A penny on a headstone also marks a visit and is often practiced by those of Jewish faith, according to Google sources. I spotted this coin on a headstone with a Star of David.

 

As I paused at markers, I considered the personal stories that I will never know of these men, women, teens, children and babies once loved. I saw evidence of that love in objects left atop gravestones. I’ve seen the usual flowers, flags, garden art and stuffed animals at other cemeteries. But not until Oak Ridge had I seen a penny and stones left as signs of a grave site visit.

 

There's so much history in cemeteries. This sign led me to visit the Dalby Database to learn more about the woman buried beneath this marker.

There’s so much history in cemeteries. This sign led me to visit the Dalby Database to learn more about the woman buried beneath this marker. The broken marker is held together by a plate and bolts.

 

She is Sarah...

She is Sarah Benedict, born on July 29, 1793, died on December 3, 1872…

 

...daughter of William Brewster, soldier of the Revolution.

…daughter of William Brewster, soldier of the Revolution.

 

I am determined now to revisit Oak Ridge—termed by another visitor as “the horse and buggy cemetery.” His tag seems fitting for a burial site that traces back to the early days of Faribault, of Minnesota as a state.

 

I've visited many rural Minnesota cemeteries. This is the first Star of David I've found on a tombstone.

I’ve visited many rural Minnesota cemeteries. This is the first Star of David I’ve found on a tombstone.

 

TELL ME: Do you explore cemeteries? If yes, why?

 

A tombstone inscribed in German.

A tombstone inscribed in German.

 

FYI: Click here to read an unofficial Facebook page for Oak Ridge Cemetery. It offers lots of information on those buried here.

The Dalby Database is also an excellent source of information for those buried in cemeteries throughout Minnesota.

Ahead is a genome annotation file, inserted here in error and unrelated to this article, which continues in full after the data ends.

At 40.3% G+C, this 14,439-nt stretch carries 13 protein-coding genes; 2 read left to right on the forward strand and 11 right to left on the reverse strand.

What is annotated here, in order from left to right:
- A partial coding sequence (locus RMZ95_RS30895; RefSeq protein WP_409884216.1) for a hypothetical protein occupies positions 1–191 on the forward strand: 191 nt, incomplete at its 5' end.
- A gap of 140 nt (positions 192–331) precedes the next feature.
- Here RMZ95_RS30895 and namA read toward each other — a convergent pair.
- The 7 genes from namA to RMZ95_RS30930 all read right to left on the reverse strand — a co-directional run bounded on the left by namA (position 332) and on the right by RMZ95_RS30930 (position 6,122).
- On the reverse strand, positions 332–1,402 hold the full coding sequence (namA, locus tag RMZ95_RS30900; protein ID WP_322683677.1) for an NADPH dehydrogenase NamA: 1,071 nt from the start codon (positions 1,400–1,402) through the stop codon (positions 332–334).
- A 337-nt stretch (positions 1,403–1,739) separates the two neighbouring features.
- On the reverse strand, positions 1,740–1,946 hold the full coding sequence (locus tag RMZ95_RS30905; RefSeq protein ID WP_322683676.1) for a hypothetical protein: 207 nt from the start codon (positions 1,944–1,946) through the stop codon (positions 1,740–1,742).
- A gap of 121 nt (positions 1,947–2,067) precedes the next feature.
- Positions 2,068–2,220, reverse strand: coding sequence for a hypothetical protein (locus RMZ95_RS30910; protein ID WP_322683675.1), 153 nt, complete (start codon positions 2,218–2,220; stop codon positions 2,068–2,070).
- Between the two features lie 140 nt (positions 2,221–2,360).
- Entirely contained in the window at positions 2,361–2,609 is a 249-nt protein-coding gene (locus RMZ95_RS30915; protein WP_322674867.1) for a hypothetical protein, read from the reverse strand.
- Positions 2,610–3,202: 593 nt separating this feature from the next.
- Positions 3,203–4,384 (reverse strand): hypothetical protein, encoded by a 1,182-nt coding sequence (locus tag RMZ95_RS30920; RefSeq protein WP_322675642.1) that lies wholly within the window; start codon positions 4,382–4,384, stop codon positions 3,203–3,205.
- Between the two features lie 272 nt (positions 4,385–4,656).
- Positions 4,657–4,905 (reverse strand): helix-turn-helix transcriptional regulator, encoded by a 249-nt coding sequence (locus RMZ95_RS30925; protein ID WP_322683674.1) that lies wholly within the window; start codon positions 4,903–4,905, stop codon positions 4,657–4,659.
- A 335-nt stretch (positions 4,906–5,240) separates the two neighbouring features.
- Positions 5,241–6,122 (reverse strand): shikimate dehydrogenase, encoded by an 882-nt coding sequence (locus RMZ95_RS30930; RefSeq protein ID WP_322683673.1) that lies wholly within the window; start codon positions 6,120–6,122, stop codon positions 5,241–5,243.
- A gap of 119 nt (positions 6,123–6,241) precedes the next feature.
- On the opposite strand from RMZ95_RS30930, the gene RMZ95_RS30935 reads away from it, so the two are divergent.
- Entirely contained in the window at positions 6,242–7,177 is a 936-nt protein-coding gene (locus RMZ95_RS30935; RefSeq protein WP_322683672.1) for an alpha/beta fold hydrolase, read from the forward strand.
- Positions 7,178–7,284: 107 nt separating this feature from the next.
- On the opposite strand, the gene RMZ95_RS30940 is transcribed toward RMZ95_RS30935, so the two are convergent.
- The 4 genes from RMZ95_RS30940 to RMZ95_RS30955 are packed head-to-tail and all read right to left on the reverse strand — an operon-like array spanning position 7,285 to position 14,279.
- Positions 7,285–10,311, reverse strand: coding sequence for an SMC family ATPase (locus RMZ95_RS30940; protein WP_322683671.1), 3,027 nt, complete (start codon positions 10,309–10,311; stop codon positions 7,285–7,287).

© Copyright 2017 Audrey Kletscher Helbling

 

Artistry in a Minnesota sunset April 24, 2017

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The sun begins to set as we head west on Minnesota State Highway 60 toward Kenyon.

 

SUNRISE, SUNSET…so begin lyrics from a song in “Fiddler on the Roof.” I’ve always loved that musical and the song about the seasons of life. How quickly we progress from the sunrise of life to the sunset.

The setting and rising of the sun, while symbolic of life, are of themselves worthy of appreciation. There’s such beauty in the hues that break across the sky, weaving with clouds and sometimes water to produce spectacular visuals. Works of art, really.

 

A line of clouds divided the sky as we continued west.

 

On an early spring Saturday afternoon, returning from a day trip to La Crosse, Wisconsin, my husband and I aimed toward the setting sun, the sky layered in darkness and light.

 

Between Kenyon and Faribault, the sun silhouetted a farm site.

 

As we drove along Minnesota State Highway 60 west to Faribault from Kenyon, the sun slipped closer to the earth, blazing like a brilliant spotlight in our eyes.

 

 

 

 

Then, entering Faribault on the east side, cresting the Highway 60 hill before dipping toward the river valley, I saw before me hues of orange and yellow brushed across the sky like a watercolor painting. It was one of those moments of nearly indescribable, spectacular beauty. A gift at the end of the day.

Welcome home.

FYI: Please check back for photos of the sun setting over the Cannon River by the King Mill Dam. We headed there to watch the final moments of the sunset.

© Copyright 2017 Audrey Kletscher Helbling

 

The B’s have it with bargain books, bluebirds, Big Bang Boom & beer April 21, 2017

I LOVE BOOKS. And I love a bargain.